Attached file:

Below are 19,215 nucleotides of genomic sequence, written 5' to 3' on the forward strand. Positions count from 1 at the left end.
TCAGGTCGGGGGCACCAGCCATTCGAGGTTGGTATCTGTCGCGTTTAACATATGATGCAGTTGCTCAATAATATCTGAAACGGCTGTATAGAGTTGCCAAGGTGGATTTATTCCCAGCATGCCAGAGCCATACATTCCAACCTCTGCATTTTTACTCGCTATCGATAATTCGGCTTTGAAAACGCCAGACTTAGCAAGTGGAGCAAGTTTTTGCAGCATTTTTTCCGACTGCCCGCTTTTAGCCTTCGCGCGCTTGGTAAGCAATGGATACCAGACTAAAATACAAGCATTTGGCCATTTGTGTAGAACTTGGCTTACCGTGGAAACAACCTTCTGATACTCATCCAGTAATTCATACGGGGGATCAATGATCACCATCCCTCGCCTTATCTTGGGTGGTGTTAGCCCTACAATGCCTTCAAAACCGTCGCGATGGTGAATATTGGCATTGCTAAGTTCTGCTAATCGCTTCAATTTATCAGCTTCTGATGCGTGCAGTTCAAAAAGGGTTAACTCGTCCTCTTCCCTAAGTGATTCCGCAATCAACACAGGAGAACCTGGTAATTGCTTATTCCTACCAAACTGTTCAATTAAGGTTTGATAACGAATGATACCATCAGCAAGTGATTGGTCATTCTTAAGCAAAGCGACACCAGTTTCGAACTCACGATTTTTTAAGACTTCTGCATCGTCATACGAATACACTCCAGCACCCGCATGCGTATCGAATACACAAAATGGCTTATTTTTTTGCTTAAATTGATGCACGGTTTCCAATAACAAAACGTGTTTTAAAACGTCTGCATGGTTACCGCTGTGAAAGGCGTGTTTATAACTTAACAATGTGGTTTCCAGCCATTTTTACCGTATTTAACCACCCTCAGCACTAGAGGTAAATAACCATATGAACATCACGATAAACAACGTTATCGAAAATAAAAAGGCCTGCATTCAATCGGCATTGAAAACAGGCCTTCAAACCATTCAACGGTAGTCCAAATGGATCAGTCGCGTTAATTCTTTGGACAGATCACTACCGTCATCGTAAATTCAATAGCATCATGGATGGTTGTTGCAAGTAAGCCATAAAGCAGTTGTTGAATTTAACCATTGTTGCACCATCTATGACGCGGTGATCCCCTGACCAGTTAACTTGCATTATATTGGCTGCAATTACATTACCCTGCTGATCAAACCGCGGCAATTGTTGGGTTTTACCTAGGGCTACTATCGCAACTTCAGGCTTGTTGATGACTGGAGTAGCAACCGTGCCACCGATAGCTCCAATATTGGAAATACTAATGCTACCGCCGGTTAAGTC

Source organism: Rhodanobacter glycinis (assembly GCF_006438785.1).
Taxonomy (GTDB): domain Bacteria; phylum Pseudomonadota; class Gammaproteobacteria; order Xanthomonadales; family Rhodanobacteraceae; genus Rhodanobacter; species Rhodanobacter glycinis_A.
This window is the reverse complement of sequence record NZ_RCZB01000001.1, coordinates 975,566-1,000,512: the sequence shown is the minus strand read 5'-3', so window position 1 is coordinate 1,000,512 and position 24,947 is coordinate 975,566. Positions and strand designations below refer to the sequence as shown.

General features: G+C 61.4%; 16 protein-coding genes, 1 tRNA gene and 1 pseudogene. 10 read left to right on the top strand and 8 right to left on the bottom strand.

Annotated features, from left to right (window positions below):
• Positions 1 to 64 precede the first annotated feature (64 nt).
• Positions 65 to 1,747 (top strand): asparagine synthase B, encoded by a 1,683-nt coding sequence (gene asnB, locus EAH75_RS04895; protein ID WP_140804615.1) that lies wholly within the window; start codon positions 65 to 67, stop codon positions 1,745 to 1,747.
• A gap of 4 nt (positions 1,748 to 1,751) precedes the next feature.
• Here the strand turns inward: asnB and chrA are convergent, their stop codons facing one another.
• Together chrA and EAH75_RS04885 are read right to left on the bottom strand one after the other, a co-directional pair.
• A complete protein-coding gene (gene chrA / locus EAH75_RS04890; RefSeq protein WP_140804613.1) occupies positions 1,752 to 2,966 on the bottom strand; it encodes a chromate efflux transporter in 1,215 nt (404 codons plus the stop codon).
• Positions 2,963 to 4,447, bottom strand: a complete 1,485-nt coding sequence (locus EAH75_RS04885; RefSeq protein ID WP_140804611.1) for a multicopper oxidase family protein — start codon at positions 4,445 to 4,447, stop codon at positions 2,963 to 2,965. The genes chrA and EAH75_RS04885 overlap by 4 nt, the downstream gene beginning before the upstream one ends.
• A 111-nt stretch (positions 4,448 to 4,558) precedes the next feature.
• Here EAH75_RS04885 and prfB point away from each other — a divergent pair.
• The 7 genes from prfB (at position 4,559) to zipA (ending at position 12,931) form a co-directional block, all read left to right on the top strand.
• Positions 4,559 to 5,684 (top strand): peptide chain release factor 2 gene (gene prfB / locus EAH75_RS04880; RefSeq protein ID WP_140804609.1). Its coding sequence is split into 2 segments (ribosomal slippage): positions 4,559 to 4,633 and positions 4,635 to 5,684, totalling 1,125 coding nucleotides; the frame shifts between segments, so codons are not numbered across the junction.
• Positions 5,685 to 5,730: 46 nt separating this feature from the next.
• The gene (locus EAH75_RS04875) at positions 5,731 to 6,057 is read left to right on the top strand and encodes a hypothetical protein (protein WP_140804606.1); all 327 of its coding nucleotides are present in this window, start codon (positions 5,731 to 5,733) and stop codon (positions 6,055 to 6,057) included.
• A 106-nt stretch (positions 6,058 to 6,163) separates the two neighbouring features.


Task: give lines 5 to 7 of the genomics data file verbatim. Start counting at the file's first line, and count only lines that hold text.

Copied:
This window is the reverse complement of sequence record NZ_RCZB01000001.1, coordinates 975,566-1,000,512: the sequence shown is the minus strand read 5'-3', so window position 1 is coordinate 1,000,512 and position 24,947 is coordinate 975,566. Positions and strand designations below refer to the sequence as shown.

General features: G+C 61.4%; 16 protein-coding genes, 1 tRNA gene and 1 pseudogene. 10 read left to right on the top strand and 8 right to left on the bottom strand.

Annotated features, from left to right (window positions below):